Games People Play
Category: Electronic Games
In-Person Focus Groups, In-Person
Depth Interviews, Projective Techniques, Motivational Research
At the dawn of the digital age, a major international manufacturer of electronic systems and components assigned a team of engineers to develop digital games
for the new electronic devices then emerging. The engineers viewed this as an opportunity to convert checkers, chess, and similar board games into electronic
versions. Consumer research revealed a far vaster realm of opportunity, a fantasy world beyond the imaginations of the engineers.
Major technological breakthroughs in integrated circuits, microprocessors, and other electronic components made possible a whole array of new products
and new possibilities. Our client, a Fortune 500 company, organized a number of engineering teams to address different product categories of perceived opportunity.
One engineering team was assigned “games” and the task of developing games for digital devices and media. The engineering team’s initial focus
was on converting various board games into digital or electronic versions, and the engineers wanted some guidance, based on consumer research, about how best
to design electronic versions of these board games. Decision Analyst immediately suspected that the engineers might be too rigid or too structured in their thinking,
and recommended that qualitative research (focus groups and depth interviews) be the primary research method. Qualitative techniques would allow consumer
motivations related to games to be explored in depth, and the engineers could view the interviews and perhaps expand their conception of what might be possible.
The engineers liked the idea of escaping their cubicles to watch consumers through a one-way mirror, and the project was approved.
Naturally, the overriding stated objective of the research was to help the engineers convert board games into electronic versions, based on consumer feedback.
We were able to persuade the engineering team to allow us to set a research objective of exploring consumer attitudes toward games in general—and delving into
consumer motivations related to games. The engineers felt the motivational explorations would be a waste of time, but nevertheless agreed to give us that freedom.
Research Design and Methods
A combination of qualitative methods was employed—focus groups and depth interviews. A series of in-person focus groups were conducted in the United
States, spread across several major cities. Several focus groups among men, divided into similar age groups, were conducted. Several focus groups were conducted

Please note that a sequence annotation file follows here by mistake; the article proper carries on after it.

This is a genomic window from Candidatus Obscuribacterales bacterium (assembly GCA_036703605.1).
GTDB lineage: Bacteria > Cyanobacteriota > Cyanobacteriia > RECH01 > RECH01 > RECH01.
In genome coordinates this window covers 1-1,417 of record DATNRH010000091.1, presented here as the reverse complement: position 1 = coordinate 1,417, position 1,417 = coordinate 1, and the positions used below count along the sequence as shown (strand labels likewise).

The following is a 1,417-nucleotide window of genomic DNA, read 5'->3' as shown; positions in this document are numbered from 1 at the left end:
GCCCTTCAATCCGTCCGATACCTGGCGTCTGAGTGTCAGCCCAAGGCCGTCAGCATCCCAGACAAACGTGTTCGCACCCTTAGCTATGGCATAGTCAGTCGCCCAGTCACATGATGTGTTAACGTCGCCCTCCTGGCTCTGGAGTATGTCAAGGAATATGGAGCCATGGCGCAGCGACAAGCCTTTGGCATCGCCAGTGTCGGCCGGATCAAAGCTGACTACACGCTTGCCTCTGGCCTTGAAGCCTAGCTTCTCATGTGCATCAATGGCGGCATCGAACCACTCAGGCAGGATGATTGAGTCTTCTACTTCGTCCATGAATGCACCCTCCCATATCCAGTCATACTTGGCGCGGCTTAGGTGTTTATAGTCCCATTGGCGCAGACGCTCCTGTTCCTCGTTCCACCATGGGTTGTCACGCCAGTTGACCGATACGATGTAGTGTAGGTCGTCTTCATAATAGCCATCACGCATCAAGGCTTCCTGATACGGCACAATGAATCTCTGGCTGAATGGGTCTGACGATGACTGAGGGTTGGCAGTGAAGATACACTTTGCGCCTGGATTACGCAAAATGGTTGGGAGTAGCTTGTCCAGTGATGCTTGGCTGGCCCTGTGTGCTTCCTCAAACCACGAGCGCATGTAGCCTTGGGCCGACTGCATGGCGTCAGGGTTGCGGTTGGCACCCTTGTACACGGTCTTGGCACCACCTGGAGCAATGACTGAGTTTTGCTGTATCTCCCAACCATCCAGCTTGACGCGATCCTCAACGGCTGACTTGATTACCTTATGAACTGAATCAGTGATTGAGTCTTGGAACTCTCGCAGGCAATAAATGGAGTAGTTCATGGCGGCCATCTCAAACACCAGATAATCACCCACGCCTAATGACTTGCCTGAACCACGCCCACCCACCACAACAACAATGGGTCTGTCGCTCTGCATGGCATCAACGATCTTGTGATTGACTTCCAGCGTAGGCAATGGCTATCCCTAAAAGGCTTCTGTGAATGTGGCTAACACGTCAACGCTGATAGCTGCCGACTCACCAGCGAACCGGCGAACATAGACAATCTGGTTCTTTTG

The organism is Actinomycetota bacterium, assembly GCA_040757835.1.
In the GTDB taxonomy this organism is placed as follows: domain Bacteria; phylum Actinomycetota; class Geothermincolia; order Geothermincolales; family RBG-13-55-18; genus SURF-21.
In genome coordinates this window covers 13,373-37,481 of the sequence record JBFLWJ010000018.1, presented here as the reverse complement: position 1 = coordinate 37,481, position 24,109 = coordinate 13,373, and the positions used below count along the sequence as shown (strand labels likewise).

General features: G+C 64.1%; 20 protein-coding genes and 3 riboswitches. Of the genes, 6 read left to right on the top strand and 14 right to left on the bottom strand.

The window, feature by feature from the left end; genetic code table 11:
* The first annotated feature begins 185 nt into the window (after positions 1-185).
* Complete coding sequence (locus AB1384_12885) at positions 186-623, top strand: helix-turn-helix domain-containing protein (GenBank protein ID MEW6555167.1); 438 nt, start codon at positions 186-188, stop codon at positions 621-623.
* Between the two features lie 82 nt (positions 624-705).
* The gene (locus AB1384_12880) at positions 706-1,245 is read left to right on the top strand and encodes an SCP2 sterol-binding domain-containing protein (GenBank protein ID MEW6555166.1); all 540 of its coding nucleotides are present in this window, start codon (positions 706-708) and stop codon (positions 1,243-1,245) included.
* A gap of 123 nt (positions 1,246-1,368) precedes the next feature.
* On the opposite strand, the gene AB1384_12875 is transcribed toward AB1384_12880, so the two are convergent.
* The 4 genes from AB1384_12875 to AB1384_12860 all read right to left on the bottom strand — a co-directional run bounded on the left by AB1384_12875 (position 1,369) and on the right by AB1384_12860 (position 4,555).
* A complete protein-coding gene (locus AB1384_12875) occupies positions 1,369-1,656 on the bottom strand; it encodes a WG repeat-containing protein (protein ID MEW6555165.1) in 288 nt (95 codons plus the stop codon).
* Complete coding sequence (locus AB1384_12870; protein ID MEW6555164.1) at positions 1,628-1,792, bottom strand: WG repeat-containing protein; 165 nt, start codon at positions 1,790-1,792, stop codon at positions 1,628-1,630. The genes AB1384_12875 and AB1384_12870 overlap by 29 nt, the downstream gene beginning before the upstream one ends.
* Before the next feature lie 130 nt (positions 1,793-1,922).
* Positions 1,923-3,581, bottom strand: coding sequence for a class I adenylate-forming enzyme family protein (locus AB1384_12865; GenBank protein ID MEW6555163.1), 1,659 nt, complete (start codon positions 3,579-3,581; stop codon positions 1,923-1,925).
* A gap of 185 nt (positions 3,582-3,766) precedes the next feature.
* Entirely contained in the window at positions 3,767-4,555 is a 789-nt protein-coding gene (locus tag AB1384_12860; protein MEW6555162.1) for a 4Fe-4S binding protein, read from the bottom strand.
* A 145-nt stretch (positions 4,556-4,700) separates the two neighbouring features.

among women, following the same sampling pattern. In addition, a number of depth interviews were conducted in each market. We wanted to observe the interplay
and interactions among respondents as they discussed games (hence, the groups), but we also wanted to hear what individuals would say and do in the absence
of peer influence or pressure (hence, the depth interviews).
The discussion or interview guides were set up to begin very broadly and vaguely on the subject of playing games and sports, so that respondents did not know
the purpose of the discussions or understand our motives—to minimize any potential bias from our questioning. As the sessions evolved, we explored childhood
memories of playing games, explored adults playing games with other adults, and explored adults playing games with children. We asked questions about the
joys of games and the disappointments. We used projective techniques, such as role playing and story telling, to help uncover deeper emotions and feelings.
We probed into the psychology of game playing and the factors involved. Towards the end of the sessions, we focused on board games and their conversion to electronic
media (the primary objective).
These sessions turned out to be remarkable in terms of participant involvement and interest—and in the depth and expanse of revelations. It seemed that
everyone had very deep and strong feelings about games and game playing. The longer respondents talked, the deeper and more intense the sessions became.
The results were not what the engineers expected.
We learned that human beings are extremely competitive creatures, but these competitive urges are suppressed at every turn. In the home, in school, in church,
and at work, open competition among individuals is actively discouraged in the interests of social harmony and cooperation. In playing games, these deep-seated
competitive drives are unleashed and set free. It’s thrilling to compete openly to win—where winning is a socially acceptable outcome.
We also learned that consumers were not much interested in playing board games, or solving puzzles, or playing chess on computers or electronic media. What
the participants really wanted to do was sit in the cockpit and fly the airplane, sit in the driver’s seat and race the car, drive the tank and shoot its
gun, and carry the rifle and grenades into the thick of battle. The respondents wanted simulated action and conflict, and wanted to be participants in the competitive
action and excitement. We were thrilled with these qualitative discoveries. They heralded the birth of a new industry. The rest is history.
Copyright © 2011 by Decision Analyst, Inc.
This case study may not be copied, published, or used in any way without written permission of Decision Analyst.
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